Iraqi government forces battling the Islamic State retook control of more areas in the old city centre of western Mosul, while an international airstrike on the IS positions killed six leaders of the extremist group in the city, the Iraqi military said on Sunday.
The commandos of the Counter-Terrorism Service (CTS) fought heavy clashes against the IS militants during the day and freed the neighbourhood of Nablus in west of the old city centre and raised the Iraqi flags over some of its buildings, Abdul-Amir Yarallah from the Joint Operations Command (JOC) said in a statement, Xinhua reported.
The elite CTS special forces are also fighting the IS militants in several nearby neighbourhoods, as they have been advancing closer to the western edge of Mosul's densely populated old city centre, where hundreds of thousands of civilians are believed to still be trapped under the IS rule.
Meanwhile, the progress by the federal police and Rapid Response brigades, the elite Interior Ministry units, was slowed by bad weather and fierce resistance of the IS militants in the newly-freed Bab al-Toub neighbourhood and adjacent areas.
Also in the day, the US-led international coalition conducted an airstrike and killed six IS leaders in Souq al-Shaareen area in the IS-held city centre in western Mosul, locally known as the right bank of the Tigris River, which bisects Mosul, the JOC statement said.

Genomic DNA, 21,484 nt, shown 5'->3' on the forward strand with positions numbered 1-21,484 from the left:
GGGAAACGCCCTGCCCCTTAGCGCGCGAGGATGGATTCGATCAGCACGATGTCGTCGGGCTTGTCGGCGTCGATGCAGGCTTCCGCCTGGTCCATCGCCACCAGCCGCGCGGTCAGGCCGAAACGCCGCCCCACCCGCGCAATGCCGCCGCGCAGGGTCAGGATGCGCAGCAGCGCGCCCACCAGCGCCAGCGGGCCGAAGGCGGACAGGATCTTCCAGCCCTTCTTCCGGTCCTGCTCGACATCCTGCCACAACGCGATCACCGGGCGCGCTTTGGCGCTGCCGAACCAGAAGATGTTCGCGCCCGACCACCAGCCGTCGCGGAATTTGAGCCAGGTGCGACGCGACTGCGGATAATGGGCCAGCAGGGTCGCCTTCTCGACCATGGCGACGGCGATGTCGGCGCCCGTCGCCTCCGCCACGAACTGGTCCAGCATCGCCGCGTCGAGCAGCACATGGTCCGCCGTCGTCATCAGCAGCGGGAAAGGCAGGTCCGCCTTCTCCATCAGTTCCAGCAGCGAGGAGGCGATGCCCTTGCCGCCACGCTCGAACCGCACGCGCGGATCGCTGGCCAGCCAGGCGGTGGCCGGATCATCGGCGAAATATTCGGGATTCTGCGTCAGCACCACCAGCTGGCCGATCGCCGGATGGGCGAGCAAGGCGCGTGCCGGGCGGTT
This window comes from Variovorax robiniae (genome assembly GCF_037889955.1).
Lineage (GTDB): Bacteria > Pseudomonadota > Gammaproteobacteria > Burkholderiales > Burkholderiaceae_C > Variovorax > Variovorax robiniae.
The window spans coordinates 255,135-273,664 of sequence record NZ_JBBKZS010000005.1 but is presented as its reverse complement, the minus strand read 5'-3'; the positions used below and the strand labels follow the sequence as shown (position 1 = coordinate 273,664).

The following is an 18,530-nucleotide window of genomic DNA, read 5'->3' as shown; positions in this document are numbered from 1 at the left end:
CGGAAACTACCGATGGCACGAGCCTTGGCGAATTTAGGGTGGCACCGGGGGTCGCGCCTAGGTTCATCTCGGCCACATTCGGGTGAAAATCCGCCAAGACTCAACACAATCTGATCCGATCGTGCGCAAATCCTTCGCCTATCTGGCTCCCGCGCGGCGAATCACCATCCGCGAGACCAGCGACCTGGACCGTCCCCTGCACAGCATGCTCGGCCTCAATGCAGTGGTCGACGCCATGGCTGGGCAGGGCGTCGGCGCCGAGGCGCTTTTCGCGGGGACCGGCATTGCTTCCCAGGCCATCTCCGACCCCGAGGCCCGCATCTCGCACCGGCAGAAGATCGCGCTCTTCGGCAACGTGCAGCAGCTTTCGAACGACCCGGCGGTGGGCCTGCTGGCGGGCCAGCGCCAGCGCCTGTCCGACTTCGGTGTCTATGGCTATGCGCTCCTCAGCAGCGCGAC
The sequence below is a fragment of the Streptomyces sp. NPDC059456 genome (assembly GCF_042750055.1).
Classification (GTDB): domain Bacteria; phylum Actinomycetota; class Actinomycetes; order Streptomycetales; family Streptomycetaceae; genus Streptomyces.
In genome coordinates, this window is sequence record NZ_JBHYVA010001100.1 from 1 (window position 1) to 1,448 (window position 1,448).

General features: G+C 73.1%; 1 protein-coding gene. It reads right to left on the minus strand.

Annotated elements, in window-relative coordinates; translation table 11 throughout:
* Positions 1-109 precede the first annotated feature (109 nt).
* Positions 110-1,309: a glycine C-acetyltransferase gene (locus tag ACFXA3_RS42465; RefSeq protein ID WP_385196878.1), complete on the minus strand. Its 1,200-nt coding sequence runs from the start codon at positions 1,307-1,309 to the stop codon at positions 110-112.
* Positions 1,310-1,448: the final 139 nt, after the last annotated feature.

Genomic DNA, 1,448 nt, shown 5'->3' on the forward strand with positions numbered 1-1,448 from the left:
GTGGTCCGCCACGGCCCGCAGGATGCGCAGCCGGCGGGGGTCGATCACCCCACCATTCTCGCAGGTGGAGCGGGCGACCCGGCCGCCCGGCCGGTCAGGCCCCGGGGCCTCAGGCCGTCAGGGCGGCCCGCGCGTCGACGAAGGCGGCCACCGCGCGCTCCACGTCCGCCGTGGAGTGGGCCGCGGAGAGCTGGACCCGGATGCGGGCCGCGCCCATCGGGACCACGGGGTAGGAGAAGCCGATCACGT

Iraqi Prime Minister Haider al-Abadi, who is also the commander-in-chief of the armed forces, announced the start of an offensive on February 19 to drive extremist militants out of the western side of Mosul.
Late in January, Abadi declared the liberation of the eastern side of Mosul, or the left bank of Tigris, after more than 100 days of fighting against IS militants.
However, the western part of Mosul, with its narrow streets and a population of between 750,000 and 800,000, appears to be a bigger challenge to the Iraqi forces.
Mosul, 400 km north of the Iraqi capital of Baghdad, has been under the IS control since June 2014, when government forces abandoned their weapons and fled, enabling IS militants to take control of parts of Iraq's northern and western regions.
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